Hard Cover. London: William Heinemann, 1919. 1st Edition. Near Fine.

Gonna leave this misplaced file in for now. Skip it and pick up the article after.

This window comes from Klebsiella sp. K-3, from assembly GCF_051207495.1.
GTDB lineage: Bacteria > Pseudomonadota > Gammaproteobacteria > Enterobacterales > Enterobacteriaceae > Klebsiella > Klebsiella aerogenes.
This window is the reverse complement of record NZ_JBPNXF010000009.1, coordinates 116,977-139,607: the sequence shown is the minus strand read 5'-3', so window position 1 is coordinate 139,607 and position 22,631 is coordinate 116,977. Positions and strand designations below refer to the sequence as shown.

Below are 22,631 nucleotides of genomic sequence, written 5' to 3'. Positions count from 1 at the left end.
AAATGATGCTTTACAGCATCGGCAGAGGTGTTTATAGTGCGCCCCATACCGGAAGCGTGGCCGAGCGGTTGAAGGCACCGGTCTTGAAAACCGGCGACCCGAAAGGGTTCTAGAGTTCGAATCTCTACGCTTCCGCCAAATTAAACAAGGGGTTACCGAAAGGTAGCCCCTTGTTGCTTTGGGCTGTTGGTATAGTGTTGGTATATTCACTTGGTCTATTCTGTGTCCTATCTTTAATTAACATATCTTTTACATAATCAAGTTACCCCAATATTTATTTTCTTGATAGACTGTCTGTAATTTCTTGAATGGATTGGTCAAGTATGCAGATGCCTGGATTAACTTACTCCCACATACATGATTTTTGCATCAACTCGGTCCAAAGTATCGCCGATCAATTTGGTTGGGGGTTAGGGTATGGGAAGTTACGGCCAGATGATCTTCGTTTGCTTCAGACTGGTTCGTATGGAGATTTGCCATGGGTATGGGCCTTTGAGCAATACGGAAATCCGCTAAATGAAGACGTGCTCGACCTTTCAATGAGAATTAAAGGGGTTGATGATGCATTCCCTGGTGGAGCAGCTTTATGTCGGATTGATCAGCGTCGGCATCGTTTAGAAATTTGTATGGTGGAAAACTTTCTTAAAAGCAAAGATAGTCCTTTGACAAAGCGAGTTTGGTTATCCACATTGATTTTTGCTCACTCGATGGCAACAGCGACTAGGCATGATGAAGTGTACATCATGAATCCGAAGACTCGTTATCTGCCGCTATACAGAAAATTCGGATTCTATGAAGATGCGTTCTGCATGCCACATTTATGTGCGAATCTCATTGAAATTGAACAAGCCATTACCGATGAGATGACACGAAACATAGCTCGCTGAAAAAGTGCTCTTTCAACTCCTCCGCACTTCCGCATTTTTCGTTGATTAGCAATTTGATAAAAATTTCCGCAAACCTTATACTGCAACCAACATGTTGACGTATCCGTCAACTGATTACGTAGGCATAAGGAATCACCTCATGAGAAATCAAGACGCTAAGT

First edition, first issue, with four pages of ads. Signed and inscribed by the author to the half-title page: "by W. Somerset Maugham / for Robert Partridge / 24 October 1946". Publisher's olive green cloth, lettered and decorated in black, four pages of publisher's advertisements at the rear of the text. A near fine copy, with some wear to the extremities, minor toning to the spine, light toning to pages as usual. Overall, a tight copy of a scarce book, inscribed. Stott A22. The Moon and Sixpence is a novel about the dual blessing and curse of artistic talent, loosely based on the life of French artist Paul Gauguin (1848-1903), an important Post-Impressionist and leader of the Primitivism movement that championed a return to the pastoral. The plot, narrated in first person and told in episodic form, tells the story of Charles Strickland, a middle-aged London stockbroker with a passionate interest in art. Early on, Strickland abruptly leaves his wife and family to move to Paris and pursue a career in art. Driven by a voracious need to express himself artistically, Strickland lives in poverty and sickness, which he seemingly doesn't mind as long as he continues to create artwork, although his work would not be appreciated until after his death. The novel's final episode places the narrator in Tahiti, where Strickland had been living with a young native woman while continuing to produce art. While there are notable differences between Gauguin and Strickland, The Moon and Sixpence provides a unique glimpse into Gauguin's life and inspirations. On a larger note, it presents the consuming struggle of an artist's passion, and the influence of benevolent and evil forces. As Maugham writes, "the adulation of his admirers is perhaps no less capricious than the disparagement of his detractors; but one thing can never be doubtful, and that is he had genius."